The focus on bundles is not surprising. EPMs do not force providers to accept risk for an entire population or require large numbers of primary care clinicians, like other alternative payment models such as accountable care organizations. And the bundles allow CMS to target conditions that are common and expensive to treat, with great variation in cost. CMS projects $170 million in cost savings over five years in connection with the proposed EPMs.

Key Aspects of the Proposed Episode Payment Models

  • The EPMs begin with an inpatient stay and generally include all payments during the 90 days post-discharge.
  • Participating hospitals would be accountable for the cost and quality of care for the entire defined episode. Under this proposal, CMS sets a target price annually for each EPM that is adjusted by a discount factor based on the treating hospital's quality performance. During the performance year, providers and suppliers bill and are paid as usual under applicable payment systems. At the end of the performance year, CMS compares the hospital's average EPM costs to the target. If the target price less the discount exceeds the hospital's average EPM cost, the hospital receives a "reconciliation" payment from CMS. If the target price less the discount is less than the hospital's average EPM cost, the hospital would make a "repayment" to CMS.
  • Like CCJR, the proposed rule includes upside and downside risk for participants, phased in over time with symmetrical stop-loss and stop-gain. The downside risk would not apply in the first performance year. The proposed rule provides additional protections for certain participants that may have a lower risk tolerance and less infrastructure and support to achieve efficiencies for high-payment EPMs.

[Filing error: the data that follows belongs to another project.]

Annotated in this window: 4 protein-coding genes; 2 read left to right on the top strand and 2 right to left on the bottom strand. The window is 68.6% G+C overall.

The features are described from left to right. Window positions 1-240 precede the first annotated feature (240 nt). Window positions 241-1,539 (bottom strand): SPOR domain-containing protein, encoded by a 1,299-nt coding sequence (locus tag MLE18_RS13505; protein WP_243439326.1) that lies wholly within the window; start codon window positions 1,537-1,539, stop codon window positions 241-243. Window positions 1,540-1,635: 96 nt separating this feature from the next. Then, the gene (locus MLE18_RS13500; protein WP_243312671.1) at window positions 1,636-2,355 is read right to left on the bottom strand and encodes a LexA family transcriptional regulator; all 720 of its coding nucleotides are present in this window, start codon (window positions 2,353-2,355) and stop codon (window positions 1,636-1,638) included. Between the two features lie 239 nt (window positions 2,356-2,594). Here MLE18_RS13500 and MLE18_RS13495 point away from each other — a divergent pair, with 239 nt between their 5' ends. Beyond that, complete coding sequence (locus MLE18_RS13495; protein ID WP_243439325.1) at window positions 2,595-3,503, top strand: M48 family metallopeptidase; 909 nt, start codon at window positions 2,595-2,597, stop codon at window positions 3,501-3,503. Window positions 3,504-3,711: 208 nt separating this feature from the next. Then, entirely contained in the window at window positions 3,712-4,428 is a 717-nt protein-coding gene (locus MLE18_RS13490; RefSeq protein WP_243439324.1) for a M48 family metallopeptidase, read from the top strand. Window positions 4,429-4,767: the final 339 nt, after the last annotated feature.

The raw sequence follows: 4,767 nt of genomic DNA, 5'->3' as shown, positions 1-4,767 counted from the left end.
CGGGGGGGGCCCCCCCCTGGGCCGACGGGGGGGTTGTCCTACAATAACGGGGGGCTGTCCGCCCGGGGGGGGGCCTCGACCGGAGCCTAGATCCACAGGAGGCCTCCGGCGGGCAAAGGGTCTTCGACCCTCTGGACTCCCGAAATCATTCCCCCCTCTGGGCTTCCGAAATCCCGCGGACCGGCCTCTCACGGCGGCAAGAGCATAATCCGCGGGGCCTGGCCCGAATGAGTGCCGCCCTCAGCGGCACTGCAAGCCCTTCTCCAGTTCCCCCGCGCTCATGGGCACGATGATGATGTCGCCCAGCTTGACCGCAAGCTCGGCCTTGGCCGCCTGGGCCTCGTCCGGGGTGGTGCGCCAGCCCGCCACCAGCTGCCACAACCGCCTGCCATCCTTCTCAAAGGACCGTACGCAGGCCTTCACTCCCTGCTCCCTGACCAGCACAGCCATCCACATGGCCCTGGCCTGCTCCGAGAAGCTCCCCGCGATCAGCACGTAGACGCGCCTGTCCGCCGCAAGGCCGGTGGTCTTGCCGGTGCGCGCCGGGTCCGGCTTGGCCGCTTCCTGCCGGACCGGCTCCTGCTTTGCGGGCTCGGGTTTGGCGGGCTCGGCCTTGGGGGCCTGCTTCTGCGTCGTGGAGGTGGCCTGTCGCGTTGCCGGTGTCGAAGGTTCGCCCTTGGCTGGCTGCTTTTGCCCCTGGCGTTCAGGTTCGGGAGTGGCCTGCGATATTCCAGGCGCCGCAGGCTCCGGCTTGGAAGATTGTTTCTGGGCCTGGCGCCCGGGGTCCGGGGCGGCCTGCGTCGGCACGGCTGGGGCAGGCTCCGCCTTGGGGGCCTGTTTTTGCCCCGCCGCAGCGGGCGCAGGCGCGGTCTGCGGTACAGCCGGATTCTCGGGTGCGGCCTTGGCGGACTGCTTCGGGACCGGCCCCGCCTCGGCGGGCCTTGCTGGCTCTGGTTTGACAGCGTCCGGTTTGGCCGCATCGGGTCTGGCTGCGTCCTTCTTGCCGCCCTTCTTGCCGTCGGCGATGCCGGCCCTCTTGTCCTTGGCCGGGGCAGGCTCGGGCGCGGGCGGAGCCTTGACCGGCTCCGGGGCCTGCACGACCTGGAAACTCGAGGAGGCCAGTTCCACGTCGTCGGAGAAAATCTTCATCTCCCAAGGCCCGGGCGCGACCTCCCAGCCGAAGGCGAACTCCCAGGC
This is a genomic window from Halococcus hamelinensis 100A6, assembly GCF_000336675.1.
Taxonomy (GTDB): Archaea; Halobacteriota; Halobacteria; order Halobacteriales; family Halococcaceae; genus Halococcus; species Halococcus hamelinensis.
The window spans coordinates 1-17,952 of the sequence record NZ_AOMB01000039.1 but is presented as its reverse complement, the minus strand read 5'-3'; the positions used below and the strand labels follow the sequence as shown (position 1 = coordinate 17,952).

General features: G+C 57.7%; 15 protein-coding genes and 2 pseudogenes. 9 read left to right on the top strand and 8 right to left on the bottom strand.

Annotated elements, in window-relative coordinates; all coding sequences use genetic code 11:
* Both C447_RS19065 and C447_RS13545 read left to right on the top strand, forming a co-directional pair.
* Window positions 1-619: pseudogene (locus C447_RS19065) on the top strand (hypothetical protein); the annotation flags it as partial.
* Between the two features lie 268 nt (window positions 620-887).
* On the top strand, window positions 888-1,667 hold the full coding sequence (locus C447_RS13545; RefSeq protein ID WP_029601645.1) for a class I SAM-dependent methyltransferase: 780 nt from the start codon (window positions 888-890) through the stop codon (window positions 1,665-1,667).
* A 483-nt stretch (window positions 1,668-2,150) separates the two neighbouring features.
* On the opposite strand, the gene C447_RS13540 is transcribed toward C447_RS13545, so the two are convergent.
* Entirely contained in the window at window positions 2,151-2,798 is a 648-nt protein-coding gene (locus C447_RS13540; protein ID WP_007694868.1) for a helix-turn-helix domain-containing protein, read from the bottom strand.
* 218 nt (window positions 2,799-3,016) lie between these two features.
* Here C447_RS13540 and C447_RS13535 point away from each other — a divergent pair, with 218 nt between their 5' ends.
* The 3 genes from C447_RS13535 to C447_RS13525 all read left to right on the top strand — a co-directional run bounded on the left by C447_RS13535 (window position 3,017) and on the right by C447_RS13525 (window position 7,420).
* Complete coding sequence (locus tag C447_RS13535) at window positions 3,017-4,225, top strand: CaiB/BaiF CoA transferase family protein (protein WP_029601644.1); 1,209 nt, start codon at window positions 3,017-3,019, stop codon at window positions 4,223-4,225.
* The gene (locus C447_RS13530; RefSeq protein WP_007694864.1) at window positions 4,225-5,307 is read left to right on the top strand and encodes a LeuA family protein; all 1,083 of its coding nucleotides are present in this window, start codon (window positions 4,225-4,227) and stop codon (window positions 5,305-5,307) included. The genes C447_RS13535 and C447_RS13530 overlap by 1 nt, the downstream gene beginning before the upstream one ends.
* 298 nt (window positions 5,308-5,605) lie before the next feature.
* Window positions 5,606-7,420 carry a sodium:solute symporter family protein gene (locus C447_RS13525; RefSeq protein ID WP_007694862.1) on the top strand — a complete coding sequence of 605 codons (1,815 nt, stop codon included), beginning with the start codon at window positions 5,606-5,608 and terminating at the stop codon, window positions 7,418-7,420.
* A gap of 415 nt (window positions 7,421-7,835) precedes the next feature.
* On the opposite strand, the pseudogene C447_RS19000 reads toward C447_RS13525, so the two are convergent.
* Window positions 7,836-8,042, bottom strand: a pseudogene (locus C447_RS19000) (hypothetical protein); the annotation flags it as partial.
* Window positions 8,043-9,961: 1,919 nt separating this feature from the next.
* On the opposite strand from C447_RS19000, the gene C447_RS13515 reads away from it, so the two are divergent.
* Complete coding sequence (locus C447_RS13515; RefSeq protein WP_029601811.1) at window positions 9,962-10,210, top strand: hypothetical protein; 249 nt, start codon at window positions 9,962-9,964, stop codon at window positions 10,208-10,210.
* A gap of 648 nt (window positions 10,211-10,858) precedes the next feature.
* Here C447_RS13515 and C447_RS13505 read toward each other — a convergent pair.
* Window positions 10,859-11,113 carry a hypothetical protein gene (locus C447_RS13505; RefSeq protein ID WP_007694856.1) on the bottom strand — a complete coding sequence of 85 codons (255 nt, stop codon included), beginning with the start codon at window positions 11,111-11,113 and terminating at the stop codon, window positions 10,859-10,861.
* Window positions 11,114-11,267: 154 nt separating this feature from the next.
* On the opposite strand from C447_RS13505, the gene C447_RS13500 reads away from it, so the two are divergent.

• Only EPM hospital participants are directly subject to these payment requirements. The proposed rule contemplates that participants would align with other providers and suppliers as EPM "collaborators" and could engage in gainsharing with the collaborators.
  • As authorized by Section 1115A of the Social Security Act, waivers are proposed for certain Medicare program requirements including telehealth; post-discharge nursing visits; model-specific decisions related to waiving the three-day stay requirement for skilled nursing facility payment; and performance of cardiac rehabilitation and intensive cardiac rehabilitation by non-physicians, including nurse practitioners, clinical nurse specialists or physician assistants.
  • While CMS does not provide for fraud and abuse waivers in the proposed rule, the agency recognizes that certain arrangements between EPM and third-party participants could implicate the fraud and abuse laws. As a result, CMS is soliciting comments on whether such waivers may be necessary.

Interplay with MACRA

As part of the May 2016 proposed rules implementing MACRA, CMS created two pathways for linking quality to payment: the MIPS and APMs. Under the proposed EPMs, eligible participants would be able to improve their MIPS score or qualify for advanced APM incentive payments. Notably, under the proposed MACRA rule, participants in the CCJR and BPCI programs are not eligible for the APM pathway. CMS received comments urging reconsideration and it appears the agency is trying to create a workable mechanism to treat certain EPMs as advanced APMs.